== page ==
Green Bay Packers coach Mike McCarthy isn't sure if quarterback Aaron Rodgers will start the team's winner-take-all NFC North matchup with the Chicago Bears on Sunday at Soldier Field.
McCarthy did say Monday that the team wants to make a decision on Rodgers' availability "sooner than later."
Rodgers, who has not played since fracturing his left collarbone against the Bears at Lambeau Field on Nov. 4, has missed the past seven games.
Including the loss to the Bears when Rodgers was injured at the end of the Packers' opening series, the Packers have gone 2-5-1 with three different starters at quarterback.
Throughout the process, the team has emphasized that Rodgers has not been "medically cleared" by team physician Dr. Pat McKenzie.
McCarthy also emphasized last week that the decision not to start Rodgers in Sunday's 38-31 loss to the Pittsburgh Steelers was an "organizational decision," suggesting that general manager Ted Thompson, McCarthy and McKenzie made the call.
"(There is) lot of conversation going on with Aaron and obviously Dr. McKenzie and Ted Thompson and I. We're working through that," McCarthy said Monday of the team's plans for Rodgers.
"I do not have anything to announce today. Hopefully we can get the question answered sooner than later. We're still working that."
Asked directly if Rodgers has been medically cleared, McCarthy's answer was different than previous answers to the same question.
"That's all part of the conversation. We're still gathering information today," McCarthy said. "There's testing and things to get done, so we're still working through that. I, personally, haven't talked to Dr. McKenzie yet. He left for surgery. We're working through it."
Last week, McCarthy had also said that Rodgers looked "ready to play" after observing him in practice last Wednesday and Thursday.
While Rodgers had experienced pain in his shoulder after returning to practice in advance of the Dec. 8 game against Atlanta, he was essentially pain-free before the Dec. 15 game against Dallas and before Sunday's game against the Steelers.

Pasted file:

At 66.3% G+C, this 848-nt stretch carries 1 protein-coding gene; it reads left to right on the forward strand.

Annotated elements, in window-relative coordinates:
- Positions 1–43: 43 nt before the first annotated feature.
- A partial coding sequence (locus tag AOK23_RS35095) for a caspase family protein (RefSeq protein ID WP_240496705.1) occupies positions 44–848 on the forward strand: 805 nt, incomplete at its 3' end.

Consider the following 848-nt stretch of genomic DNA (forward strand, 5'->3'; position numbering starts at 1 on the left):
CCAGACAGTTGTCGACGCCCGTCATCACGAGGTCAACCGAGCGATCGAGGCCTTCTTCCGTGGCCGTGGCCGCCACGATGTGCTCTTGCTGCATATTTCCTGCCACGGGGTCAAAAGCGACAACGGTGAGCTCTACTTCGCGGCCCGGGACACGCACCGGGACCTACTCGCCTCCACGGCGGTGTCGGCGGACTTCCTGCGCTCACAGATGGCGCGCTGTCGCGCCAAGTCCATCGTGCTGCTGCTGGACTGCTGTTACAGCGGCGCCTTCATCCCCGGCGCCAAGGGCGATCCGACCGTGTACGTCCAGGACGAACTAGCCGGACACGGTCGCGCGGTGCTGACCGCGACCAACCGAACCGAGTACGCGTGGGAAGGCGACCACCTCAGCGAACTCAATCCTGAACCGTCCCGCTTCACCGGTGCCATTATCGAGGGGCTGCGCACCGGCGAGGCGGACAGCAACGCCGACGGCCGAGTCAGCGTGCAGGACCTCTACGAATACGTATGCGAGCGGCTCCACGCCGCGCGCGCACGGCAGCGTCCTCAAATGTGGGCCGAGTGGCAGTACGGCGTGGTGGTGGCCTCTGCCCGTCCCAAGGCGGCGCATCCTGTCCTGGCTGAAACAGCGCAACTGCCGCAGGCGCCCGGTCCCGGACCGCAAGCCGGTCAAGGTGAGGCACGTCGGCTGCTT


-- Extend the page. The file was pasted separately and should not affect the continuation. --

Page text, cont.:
"Clearly after seeing Aaron practice for two weeks, this is something Ted Thompson and I need to sit down and we need to assess all the information and to decide if it's time for him to play," McCarthy said.
"Aaron wants to play, has wanted to play for the last couple of weeks. He fully accepts, understands everything going on with his injury, so this is really a decision for Ted Thompson and I representing the organization. That's how it works."
Backup Matt Flynn had led Green Bay to back-to-back double-digit comebacks in victories over Atlanta and Dallas the previous two weeks to keep the Packers' playoff hopes alive.
And their loss to Pittsburgh ended up having no ill effect because of the Bears' 54-11 blowout loss at Philadelphia later in the night.
Now, the Packers (7-7-1) and Bears (8-7) will square off Sunday, with the winner earning the NFC North crown and a home playoff game in the NFC wild-card round.
"We know what's at stake," Flynn said.
Rodgers' status isn't the only issue for the Packers on the injury front. Four-time Pro Bowl outside linebacker Clay Matthews, who missed four games earlier this season after breaking his right thumb against Detroit on Oct. 6, broke the thumb again Sunday and may be lost for the season.
"The training staff didn't feel very good about the injury, so we're still working through the process," McCarthy said.
And running back Eddie Lacy, who has been hobbled by a sprained right ankle since suffering the initial injury Dec. 8, hurt the ankle again Sunday and could be out, too.
"Eddie, he's sore, which he has been pretty much the whole season," McCarthy said. "We're not going to practice on the field until Thursday, so I'll probably have a better feel for where he's at."
The Packers have 16 players on injured reserve, including wide receiver Randall Cobb, who has been designated for return but has yet to be medically cleared for game action.
Defensive end Johnny Jolly was the latest starter to be placed on season-ending IR on Saturday with a neck injury.
And yet, here they are, with a chance to win the division.
"It's been a wild ride so far. And I like to think we're just getting started," McCarthy said. "That's what I'm selling. Hopefully they're buying it."